Muscular Dystrophy: Kevin’s Story
There are nine major types of muscular dystrophy. These disorders differ in the muscles they affect, the age when signs are first seen, and the genes that cause the disorder.
Kevin was 28 when he was diagnosed with has facioscapulohumeral muscular dystrophy, or FSHD. “I don’t want my identity to be my muscular dystrophy. I don’t want people to think I sit at home and can’t do anything. I don’t ever want to have a day where I don’t have lots to do.”
Leading an active life with muscular dystrophy has its challenges, but Kevin takes them all in stride. There was the frustration this former distance swimmer and three-time Junior Olympian felt when he couldn’t swim 25 yards. And the time he was headed to a black tie dinner only to cancel his plans when he learned that one of the two wheelchair cabs in town was broken. “That was a real ah-ha moment. I don’t want to be in that position again…the position of not being able to do something because of my limited mobility.”
Kevin was living in Washington, DC when he was diagnosed with FSHD. As the muscle inflammation, wasting, and loss of balance got worse, his doctor suggested he move someplace warmer that had FSHD specialists. Kevin chose Atlanta. “I took a big pay cut. I was looking for a less stressful job with really good insurance. My new company offered long term disability insurance from day one. I was thinking long term without making it sound like I was thinking long term.”
“Stairs were tough, but I could do them. Then I decided to use the cane, and then the crutch. I had six trips to the ER during the first two and a half months of the year, all from falls. My doctor said next time it would be a broken hip, and I’d be in the hospital for months. That’s when I got the wheelchair. Now I can do so much more.”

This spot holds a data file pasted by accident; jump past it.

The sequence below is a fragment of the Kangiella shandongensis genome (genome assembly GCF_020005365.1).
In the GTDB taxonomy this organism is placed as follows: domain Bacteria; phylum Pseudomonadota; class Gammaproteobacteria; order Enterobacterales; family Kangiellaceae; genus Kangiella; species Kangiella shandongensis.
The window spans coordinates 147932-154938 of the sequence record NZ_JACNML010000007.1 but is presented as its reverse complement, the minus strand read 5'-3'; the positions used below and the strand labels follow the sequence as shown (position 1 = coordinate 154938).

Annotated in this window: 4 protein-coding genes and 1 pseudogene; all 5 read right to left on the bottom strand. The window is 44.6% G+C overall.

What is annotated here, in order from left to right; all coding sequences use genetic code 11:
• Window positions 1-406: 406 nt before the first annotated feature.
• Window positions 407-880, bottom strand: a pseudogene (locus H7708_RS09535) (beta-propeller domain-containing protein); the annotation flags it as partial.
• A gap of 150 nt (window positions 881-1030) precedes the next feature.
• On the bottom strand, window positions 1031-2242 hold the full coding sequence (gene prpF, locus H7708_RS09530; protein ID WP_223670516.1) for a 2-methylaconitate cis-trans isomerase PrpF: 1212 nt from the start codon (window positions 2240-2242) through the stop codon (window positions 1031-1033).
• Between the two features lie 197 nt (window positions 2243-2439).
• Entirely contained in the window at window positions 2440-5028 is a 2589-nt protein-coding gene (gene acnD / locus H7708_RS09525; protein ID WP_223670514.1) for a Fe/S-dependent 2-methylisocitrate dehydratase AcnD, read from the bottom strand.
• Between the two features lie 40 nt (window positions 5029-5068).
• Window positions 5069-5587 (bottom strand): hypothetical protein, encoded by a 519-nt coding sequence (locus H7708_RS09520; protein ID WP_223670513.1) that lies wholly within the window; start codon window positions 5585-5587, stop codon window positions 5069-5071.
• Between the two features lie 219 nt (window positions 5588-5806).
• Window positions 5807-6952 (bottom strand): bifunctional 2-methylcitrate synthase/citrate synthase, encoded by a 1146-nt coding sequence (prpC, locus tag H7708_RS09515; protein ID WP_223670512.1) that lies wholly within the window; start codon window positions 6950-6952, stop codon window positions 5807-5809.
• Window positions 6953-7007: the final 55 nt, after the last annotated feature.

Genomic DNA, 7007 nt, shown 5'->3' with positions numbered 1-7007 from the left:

Earlier this year Kevin decided to go on disability. Volunteer work keeps him busy, and his physical and mental health has improved. He works with the Humane Society and helps lead a fundraiser supporting AIDS vaccine development. He’s registering to be a citizen lobbyist during the next Georgia legislative session. Kevin also has an idea to help others with FSHD. “We need something to help people when they’re first diagnosed. New patients ask the same questions. It’s overwhelming to learn you have a disease you can’t even pronounce. Social media is helping connect patients and break down the isolation faced by many with FSHD.”
As Kevin enters his second decade living with muscular dystrophy, he laughs that he turned 40 and got a minivan in the same month. “I don’t think that’s how your midlife crisis is supposed to go.” When asked if he thinks about the next ten years, he says “I can’t go there. I can’t stress about the things I can’t control. Today my life is great.”
CDC would like to thank Kevin for sharing this personal story.
What is muscular dystrophy?
Muscular dystrophies are a group of genetic diseases characterized by progressive weakness and degeneration of the muscles that control movement. Some muscular dystrophies are seen in infancy or childhood, while others may not appear until middle age or later. The disorders differ in the extent of muscle weakness, the rate of progression, and the pattern of inheritance.